(b) Contents.--The report required by subsection (a) shall include-- (1) a summary of the Haiti Rebuilding and Development Strategy, including any significant changes to the strategy over the reporting period and an explanation thereof; (2) a breakdown of the work that the United States Government agencies other than USAID and the Department of State are conducting in the Haiti recovery effort, and the cost of that assistance; (3) an assessment of the progress of United States efforts to advance the objectives of the Haiti Rebuilding and Development Strategy through the ``Post-Earthquake USG Haiti Strategy: Toward Renewal and Economic Opportunity'' produced by the Department of State, compared to what remains to be achieved to meet specific goals, including-- (A) a description of any significant changes to the Strategy over the reporting period and an explanation thereof; (B) an assessment of progress, or lack thereof, over the reporting period toward meeting the goals and objectives, benchmarks, and timeframes specified in the Strategy, including-- (i) a description of progress toward designing and implementing a coordinated and sustainable housing reconstruction strategy that addresses land ownership, secure land tenure, water and sanitation, and the unique concerns of vulnerable populations such as women and children, as well as neighborhood and community revitalization, housing finance, and capacity building for the Government of Haiti to implement an effective housing policy; (ii) a description of efforts to construct and sustain the proposed port, as well as an assessment of the current projected timeline and cost for completion; and (iii) a description of efforts to attract and leverage the investments of private sector partners to the CIP, including by addressing any policy impediments; (C) a description of the quantitative and qualitative indicators used to evaluate the progress toward meeting the goals and objectives, benchmarks, and timeframes specified in Strategy at the project level; (D) the amounts committed, obligated, and expended on programs and activities to implement the Strategy, by sector and by implementing partner at the prime and subprime levels (in amounts of not less than $25,000); and (E) a description of the risk mitigation measures put in place to limit the exposure of United States assistance provided under the Strategy to waste, fraud, and abuse; (4) a description of measures taken to strengthen, and an assessment of, Haitian governmental and non-governmental organizational capacity to undertake and sustain United States-supported recovery programs; (5) a description of United States efforts to consult and engage with Haitian Government ministries and local authorities on the establishment of goals and timeframes, and on the design and implementation of new programs under the Post-Earthquake USG Haiti Strategy: Toward Renewal and Economic Opportunity; (6) a description of efforts to consult and engage with Haitian civil society and grassroots organizations on the establishment of goals and timeframes, and on the design and implementation of new programs under the Post-Earthquake USG Haiti Strategy: Toward Renewal and Economic Opportunity, as well as efforts to coordinate with and engage the Haitian diaspora; (7) consistent with the Government of Haiti's ratification of the United Nations Convention Against Corruption, a description of United States and Haitian Government efforts to strengthen Haitian Government institutions established to address corruption, as well as related efforts to promote public accountability, meet public outreach and disclosure obligations, and support civil society participation in anti- corruption efforts; [[Page H8051]] (8) a description of efforts to leverage public-private partnerships and increase the involvement of the Haitian private sector in recovery and development activities and coordinate programs with the private sector and other donors; (9) a description and assessment of efforts to address the particular needs of vulnerable populations, including internally displaced persons, women, children, orphans, and persons with disabilities, in the design and implementation of new programs and infrastructure; (10) an description of the impact that agriculture and infrastructure programs are having on the food security, livelihoods, and land tenure security of smallholder farmers, particularly women; (11) a description of mechanisms for communicating the progress of recovery and development efforts to the Haitian people, including a description of efforts to provide documentation, reporting and procurement information in Haitian Creole; and (12) a description of the steps Haiti is taking to strengthen its capacity to receive individuals who are removed, excluded, or deported from the United States.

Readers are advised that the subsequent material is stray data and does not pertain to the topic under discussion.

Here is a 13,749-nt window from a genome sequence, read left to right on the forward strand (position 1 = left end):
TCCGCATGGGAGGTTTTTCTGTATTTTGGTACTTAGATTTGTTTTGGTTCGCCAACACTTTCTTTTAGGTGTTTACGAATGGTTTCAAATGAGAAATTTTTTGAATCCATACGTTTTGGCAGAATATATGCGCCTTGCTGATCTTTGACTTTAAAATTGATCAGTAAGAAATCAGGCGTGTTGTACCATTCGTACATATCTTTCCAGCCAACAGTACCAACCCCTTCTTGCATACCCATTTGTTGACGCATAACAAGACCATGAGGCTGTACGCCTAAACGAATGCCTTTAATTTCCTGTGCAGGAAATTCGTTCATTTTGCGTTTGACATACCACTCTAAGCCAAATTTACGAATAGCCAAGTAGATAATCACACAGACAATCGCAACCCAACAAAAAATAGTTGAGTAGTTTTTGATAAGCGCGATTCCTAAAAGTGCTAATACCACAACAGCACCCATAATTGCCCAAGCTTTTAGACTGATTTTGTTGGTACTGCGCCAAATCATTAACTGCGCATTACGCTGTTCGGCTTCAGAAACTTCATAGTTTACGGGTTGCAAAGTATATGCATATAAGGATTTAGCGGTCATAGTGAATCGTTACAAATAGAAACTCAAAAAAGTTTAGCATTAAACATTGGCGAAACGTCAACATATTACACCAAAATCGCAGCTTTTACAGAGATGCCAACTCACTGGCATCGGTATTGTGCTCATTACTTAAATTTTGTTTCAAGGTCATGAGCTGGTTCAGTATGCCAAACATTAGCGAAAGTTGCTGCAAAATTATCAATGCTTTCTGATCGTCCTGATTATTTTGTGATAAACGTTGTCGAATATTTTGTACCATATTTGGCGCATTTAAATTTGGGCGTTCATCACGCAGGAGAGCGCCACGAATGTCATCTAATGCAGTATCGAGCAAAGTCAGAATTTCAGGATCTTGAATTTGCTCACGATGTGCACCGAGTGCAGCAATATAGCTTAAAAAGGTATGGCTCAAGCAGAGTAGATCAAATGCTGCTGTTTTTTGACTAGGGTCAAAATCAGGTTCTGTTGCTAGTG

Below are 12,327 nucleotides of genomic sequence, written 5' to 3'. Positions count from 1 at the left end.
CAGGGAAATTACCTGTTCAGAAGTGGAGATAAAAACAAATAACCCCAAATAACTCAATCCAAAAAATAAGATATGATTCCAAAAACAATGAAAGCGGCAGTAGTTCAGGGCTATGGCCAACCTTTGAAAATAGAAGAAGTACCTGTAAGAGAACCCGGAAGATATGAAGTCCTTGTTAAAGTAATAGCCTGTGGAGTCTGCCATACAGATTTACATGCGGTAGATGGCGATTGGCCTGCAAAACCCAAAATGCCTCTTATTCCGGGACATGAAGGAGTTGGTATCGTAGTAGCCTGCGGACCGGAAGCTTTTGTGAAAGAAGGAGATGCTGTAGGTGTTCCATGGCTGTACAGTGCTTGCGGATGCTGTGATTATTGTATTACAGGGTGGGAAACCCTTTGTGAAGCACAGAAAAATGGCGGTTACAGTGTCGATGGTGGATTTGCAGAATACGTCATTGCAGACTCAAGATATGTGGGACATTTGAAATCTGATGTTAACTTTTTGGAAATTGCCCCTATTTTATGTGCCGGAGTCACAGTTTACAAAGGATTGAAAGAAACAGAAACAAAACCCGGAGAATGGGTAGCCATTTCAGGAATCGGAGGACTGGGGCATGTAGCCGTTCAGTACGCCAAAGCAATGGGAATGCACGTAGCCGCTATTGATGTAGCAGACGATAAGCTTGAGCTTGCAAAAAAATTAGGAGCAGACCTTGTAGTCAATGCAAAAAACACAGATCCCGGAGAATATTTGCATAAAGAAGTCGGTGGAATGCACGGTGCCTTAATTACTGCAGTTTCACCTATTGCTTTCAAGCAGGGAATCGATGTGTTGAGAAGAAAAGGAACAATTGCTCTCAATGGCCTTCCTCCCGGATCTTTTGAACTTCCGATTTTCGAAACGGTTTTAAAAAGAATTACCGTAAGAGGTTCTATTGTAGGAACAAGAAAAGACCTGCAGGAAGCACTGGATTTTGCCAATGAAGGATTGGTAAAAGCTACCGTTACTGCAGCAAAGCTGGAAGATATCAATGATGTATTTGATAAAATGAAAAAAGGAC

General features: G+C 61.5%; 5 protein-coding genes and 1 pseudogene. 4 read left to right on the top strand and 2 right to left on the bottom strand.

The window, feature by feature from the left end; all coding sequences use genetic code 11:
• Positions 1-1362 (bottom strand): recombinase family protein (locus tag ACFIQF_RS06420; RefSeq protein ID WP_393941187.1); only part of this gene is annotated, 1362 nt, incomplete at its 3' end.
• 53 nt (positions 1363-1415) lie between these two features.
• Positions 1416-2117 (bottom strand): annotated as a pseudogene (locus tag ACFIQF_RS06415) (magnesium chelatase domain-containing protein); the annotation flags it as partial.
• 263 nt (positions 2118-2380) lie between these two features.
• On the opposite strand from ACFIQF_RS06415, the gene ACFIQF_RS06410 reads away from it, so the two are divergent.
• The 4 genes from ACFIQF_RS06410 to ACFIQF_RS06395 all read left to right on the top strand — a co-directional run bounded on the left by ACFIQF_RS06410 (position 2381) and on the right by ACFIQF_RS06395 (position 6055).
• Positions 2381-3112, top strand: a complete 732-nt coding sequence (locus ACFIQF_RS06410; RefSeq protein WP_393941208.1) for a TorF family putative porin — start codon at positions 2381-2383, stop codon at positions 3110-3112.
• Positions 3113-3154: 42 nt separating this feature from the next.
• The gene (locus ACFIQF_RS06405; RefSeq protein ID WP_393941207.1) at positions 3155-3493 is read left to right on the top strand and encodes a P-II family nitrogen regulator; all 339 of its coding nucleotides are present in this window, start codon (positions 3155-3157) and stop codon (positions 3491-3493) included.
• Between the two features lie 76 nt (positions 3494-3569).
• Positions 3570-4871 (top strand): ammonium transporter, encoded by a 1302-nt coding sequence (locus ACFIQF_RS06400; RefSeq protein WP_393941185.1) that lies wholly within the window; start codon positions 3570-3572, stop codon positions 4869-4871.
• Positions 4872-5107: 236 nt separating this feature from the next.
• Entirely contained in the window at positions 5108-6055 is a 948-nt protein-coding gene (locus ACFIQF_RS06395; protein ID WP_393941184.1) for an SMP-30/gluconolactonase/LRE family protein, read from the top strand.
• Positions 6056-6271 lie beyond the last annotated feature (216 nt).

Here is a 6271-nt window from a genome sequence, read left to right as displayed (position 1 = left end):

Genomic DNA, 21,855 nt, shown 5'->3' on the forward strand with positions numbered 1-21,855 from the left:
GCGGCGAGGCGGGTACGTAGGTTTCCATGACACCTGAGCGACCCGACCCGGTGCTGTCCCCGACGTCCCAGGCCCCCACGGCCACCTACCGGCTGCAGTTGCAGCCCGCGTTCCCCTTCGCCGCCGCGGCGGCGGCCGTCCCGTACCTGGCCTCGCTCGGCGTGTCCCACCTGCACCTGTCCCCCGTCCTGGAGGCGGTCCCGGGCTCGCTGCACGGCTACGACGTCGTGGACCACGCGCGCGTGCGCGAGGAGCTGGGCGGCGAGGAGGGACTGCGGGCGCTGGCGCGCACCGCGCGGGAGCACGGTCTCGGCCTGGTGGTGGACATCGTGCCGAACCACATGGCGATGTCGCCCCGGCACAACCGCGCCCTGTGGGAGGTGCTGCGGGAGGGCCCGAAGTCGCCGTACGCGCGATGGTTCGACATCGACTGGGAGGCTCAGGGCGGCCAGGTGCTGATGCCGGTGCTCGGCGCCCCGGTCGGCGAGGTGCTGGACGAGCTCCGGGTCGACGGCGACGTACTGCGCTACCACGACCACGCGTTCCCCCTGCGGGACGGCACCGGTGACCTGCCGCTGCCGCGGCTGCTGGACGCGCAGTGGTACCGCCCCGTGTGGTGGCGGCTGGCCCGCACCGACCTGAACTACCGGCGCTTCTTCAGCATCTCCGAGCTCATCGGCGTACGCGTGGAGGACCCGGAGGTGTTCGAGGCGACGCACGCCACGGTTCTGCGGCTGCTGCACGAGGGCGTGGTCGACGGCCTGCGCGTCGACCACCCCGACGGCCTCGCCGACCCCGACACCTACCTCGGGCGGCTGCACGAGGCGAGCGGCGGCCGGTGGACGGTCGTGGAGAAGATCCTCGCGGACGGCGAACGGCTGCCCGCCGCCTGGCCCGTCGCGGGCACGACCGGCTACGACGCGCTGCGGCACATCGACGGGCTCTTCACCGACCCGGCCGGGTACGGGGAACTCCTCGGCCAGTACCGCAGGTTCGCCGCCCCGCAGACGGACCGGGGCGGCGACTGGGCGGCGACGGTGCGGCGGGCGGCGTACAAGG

The SPEAKER pro tempore. Pursuant to the rule, the gentleman from California (Mr. Royce) and the gentleman from New York (Mr. Engel) each will control 20 minutes.